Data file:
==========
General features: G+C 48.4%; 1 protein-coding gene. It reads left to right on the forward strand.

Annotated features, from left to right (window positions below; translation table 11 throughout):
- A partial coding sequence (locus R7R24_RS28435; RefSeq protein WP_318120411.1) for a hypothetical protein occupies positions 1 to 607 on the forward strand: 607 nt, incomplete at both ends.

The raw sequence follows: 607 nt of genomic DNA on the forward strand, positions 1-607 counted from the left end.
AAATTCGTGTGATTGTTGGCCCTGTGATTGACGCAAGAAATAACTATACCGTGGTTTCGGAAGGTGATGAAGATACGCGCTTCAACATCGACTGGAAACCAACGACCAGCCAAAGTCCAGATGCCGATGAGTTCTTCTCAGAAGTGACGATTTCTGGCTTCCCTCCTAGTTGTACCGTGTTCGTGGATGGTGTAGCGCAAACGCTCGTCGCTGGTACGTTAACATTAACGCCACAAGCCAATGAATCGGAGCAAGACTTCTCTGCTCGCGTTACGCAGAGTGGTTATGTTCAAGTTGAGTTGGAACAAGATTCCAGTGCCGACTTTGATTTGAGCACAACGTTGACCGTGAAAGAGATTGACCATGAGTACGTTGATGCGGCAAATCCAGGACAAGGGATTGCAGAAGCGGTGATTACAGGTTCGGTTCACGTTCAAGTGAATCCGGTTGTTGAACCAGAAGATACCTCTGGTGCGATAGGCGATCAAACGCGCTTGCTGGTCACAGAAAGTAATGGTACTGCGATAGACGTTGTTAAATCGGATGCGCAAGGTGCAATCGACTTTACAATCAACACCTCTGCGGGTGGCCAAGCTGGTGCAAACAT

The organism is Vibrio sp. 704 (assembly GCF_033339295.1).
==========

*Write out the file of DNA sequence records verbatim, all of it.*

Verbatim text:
General features: G+C 48.4%; 1 protein-coding gene. It reads left to right on the forward strand.

Annotated features, from left to right (window positions below; translation table 11 throughout):
- A partial coding sequence (locus R7R24_RS28435; RefSeq protein WP_318120411.1) for a hypothetical protein occupies positions 1 to 607 on the forward strand: 607 nt, incomplete at both ends.

The raw sequence follows: 607 nt of genomic DNA on the forward strand, positions 1-607 counted from the left end.
AAATTCGTGTGATTGTTGGCCCTGTGATTGACGCAAGAAATAACTATACCGTGGTTTCGGAAGGTGATGAAGATACGCGCTTCAACATCGACTGGAAACCAACGACCAGCCAAAGTCCAGATGCCGATGAGTTCTTCTCAGAAGTGACGATTTCTGGCTTCCCTCCTAGTTGTACCGTGTTCGTGGATGGTGTAGCGCAAACGCTCGTCGCTGGTACGTTAACATTAACGCCACAAGCCAATGAATCGGAGCAAGACTTCTCTGCTCGCGTTACGCAGAGTGGTTATGTTCAAGTTGAGTTGGAACAAGATTCCAGTGCCGACTTTGATTTGAGCACAACGTTGACCGTGAAAGAGATTGACCATGAGTACGTTGATGCGGCAAATCCAGGACAAGGGATTGCAGAAGCGGTGATTACAGGTTCGGTTCACGTTCAAGTGAATCCGGTTGTTGAACCAGAAGATACCTCTGGTGCGATAGGCGATCAAACGCGCTTGCTGGTCACAGAAAGTAATGGTACTGCGATAGACGTTGTTAAATCGGATGCGCAAGGTGCAATCGACTTTACAATCAACACCTCTGCGGGTGGCCAAGCTGGTGCAAACAT

The organism is Vibrio sp. 704 (assembly GCF_033339295.1).